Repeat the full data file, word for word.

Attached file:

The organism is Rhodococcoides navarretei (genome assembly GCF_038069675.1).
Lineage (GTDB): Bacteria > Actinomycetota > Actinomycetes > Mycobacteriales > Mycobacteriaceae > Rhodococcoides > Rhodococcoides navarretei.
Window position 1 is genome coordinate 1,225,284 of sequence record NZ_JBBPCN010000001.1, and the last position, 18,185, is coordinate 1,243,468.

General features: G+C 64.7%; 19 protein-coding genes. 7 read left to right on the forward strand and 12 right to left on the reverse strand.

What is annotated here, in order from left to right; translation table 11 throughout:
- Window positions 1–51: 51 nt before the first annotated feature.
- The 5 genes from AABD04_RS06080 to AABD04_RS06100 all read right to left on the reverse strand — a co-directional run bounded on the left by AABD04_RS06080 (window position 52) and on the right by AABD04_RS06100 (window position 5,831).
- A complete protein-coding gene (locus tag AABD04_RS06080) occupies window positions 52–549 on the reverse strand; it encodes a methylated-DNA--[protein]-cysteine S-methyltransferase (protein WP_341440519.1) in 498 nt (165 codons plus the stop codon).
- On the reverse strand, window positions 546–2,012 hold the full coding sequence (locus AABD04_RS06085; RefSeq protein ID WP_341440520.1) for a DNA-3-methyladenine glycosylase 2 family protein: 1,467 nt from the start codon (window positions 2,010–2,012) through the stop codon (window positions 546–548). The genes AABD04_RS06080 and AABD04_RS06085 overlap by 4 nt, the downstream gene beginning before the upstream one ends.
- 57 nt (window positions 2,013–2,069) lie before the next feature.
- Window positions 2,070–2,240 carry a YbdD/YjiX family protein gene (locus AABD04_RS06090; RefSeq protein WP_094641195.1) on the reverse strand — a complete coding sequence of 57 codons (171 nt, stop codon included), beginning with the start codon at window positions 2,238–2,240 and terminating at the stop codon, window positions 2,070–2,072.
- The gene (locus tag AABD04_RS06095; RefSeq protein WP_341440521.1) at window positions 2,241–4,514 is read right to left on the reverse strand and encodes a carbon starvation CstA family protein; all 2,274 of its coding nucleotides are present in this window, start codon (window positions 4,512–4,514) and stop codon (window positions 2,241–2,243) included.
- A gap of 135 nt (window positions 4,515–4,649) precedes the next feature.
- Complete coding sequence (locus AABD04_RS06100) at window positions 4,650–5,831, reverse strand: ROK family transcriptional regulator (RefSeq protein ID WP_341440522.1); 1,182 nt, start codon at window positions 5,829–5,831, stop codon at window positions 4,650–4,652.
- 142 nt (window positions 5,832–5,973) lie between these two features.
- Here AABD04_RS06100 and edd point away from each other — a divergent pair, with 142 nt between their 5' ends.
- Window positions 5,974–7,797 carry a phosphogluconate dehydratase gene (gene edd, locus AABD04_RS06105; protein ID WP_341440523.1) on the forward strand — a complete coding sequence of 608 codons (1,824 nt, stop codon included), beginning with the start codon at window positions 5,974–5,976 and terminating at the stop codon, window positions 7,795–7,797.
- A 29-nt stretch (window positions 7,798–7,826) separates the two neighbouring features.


The organism is Rhodococcoides navarretei (genome assembly GCF_038069675.1).
Lineage (GTDB): Bacteria > Actinomycetota > Actinomycetes > Mycobacteriales > Mycobacteriaceae > Rhodococcoides > Rhodococcoides navarretei.
Window position 1 is genome coordinate 1,225,284 of sequence record NZ_JBBPCN010000001.1, and the last position, 18,185, is coordinate 1,243,468.

General features: G+C 64.7%; 19 protein-coding genes. 7 read left to right on the forward strand and 12 right to left on the reverse strand.

What is annotated here, in order from left to right; translation table 11 throughout:
- Window positions 1–51: 51 nt before the first annotated feature.
- The 5 genes from AABD04_RS06080 to AABD04_RS06100 all read right to left on the reverse strand — a co-directional run bounded on the left by AABD04_RS06080 (window position 52) and on the right by AABD04_RS06100 (window position 5,831).
- A complete protein-coding gene (locus tag AABD04_RS06080) occupies window positions 52–549 on the reverse strand; it encodes a methylated-DNA--[protein]-cysteine S-methyltransferase (protein WP_341440519.1) in 498 nt (165 codons plus the stop codon).
- On the reverse strand, window positions 546–2,012 hold the full coding sequence (locus AABD04_RS06085; RefSeq protein ID WP_341440520.1) for a DNA-3-methyladenine glycosylase 2 family protein: 1,467 nt from the start codon (window positions 2,010–2,012) through the stop codon (window positions 546–548). The genes AABD04_RS06080 and AABD04_RS06085 overlap by 4 nt, the downstream gene beginning before the upstream one ends.
- 57 nt (window positions 2,013–2,069) lie before the next feature.
- Window positions 2,070–2,240 carry a YbdD/YjiX family protein gene (locus AABD04_RS06090; RefSeq protein WP_094641195.1) on the reverse strand — a complete coding sequence of 57 codons (171 nt, stop codon included), beginning with the start codon at window positions 2,238–2,240 and terminating at the stop codon, window positions 2,070–2,072.
- The gene (locus tag AABD04_RS06095; RefSeq protein WP_341440521.1) at window positions 2,241–4,514 is read right to left on the reverse strand and encodes a carbon starvation CstA family protein; all 2,274 of its coding nucleotides are present in this window, start codon (window positions 4,512–4,514) and stop codon (window positions 2,241–2,243) included.
- A gap of 135 nt (window positions 4,515–4,649) precedes the next feature.
- Complete coding sequence (locus AABD04_RS06100) at window positions 4,650–5,831, reverse strand: ROK family transcriptional regulator (RefSeq protein ID WP_341440522.1); 1,182 nt, start codon at window positions 5,829–5,831, stop codon at window positions 4,650–4,652.
- 142 nt (window positions 5,832–5,973) lie between these two features.
- Here AABD04_RS06100 and edd point away from each other — a divergent pair, with 142 nt between their 5' ends.
- Window positions 5,974–7,797 carry a phosphogluconate dehydratase gene (gene edd, locus AABD04_RS06105; protein ID WP_341440523.1) on the forward strand — a complete coding sequence of 608 codons (1,824 nt, stop codon included), beginning with the start codon at window positions 5,974–5,976 and terminating at the stop codon, window positions 7,795–7,797.
- A 29-nt stretch (window positions 7,798–7,826) separates the two neighbouring features.